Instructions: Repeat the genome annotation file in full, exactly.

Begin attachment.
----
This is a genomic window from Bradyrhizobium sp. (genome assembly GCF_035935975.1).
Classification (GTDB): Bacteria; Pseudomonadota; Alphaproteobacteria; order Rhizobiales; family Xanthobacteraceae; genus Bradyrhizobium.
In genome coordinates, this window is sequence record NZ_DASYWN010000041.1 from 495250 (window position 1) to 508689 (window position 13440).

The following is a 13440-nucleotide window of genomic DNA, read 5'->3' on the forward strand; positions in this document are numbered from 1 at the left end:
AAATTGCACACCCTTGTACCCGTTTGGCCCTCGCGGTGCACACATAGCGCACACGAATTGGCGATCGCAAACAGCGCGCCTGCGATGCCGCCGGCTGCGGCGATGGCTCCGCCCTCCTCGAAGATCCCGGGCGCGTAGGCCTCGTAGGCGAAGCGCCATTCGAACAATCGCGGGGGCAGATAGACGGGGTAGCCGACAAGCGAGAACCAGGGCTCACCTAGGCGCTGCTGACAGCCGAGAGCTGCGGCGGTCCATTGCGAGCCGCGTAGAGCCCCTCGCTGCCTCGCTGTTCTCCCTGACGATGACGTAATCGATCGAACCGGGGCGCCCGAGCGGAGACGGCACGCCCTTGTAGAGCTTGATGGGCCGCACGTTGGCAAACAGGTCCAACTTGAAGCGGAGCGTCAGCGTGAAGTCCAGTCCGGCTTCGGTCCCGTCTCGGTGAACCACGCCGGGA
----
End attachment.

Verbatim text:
This is a genomic window from Bradyrhizobium sp. (genome assembly GCF_035935975.1).
Classification (GTDB): Bacteria; Pseudomonadota; Alphaproteobacteria; order Rhizobiales; family Xanthobacteraceae; genus Bradyrhizobium.
In genome coordinates, this window is sequence record NZ_DASYWN010000041.1 from 495250 (window position 1) to 508689 (window position 13440).

The following is a 13440-nucleotide window of genomic DNA, read 5'->3' on the forward strand; positions in this document are numbered from 1 at the left end:
AAATTGCACACCCTTGTACCCGTTTGGCCCTCGCGGTGCACACATAGCGCACACGAATTGGCGATCGCAAACAGCGCGCCTGCGATGCCGCCGGCTGCGGCGATGGCTCCGCCCTCCTCGAAGATCCCGGGCGCGTAGGCCTCGTAGGCGAAGCGCCATTCGAACAATCGCGGGGGCAGATAGACGGGGTAGCCGACAAGCGAGAACCAGGGCTCACCTAGGCGCTGCTGACAGCCGAGAGCTGCGGCGGTCCATTGCGAGCCGCGTAGAGCCCCTCGCTGCCTCGCTGTTCTCCCTGACGATGACGTAATCGATCGAACCGGGGCGCCCGAGCGGAGACGGCACGCCCTTGTAGAGCTTGATGGGCCGCACGTTGGCAAACAGGTCCAACTTGAAGCGGAGCGTCAGCGTGAAGTCCAGTCCGGCTTCGGTCCCGTCTCGGTGAACCACGCCGGGA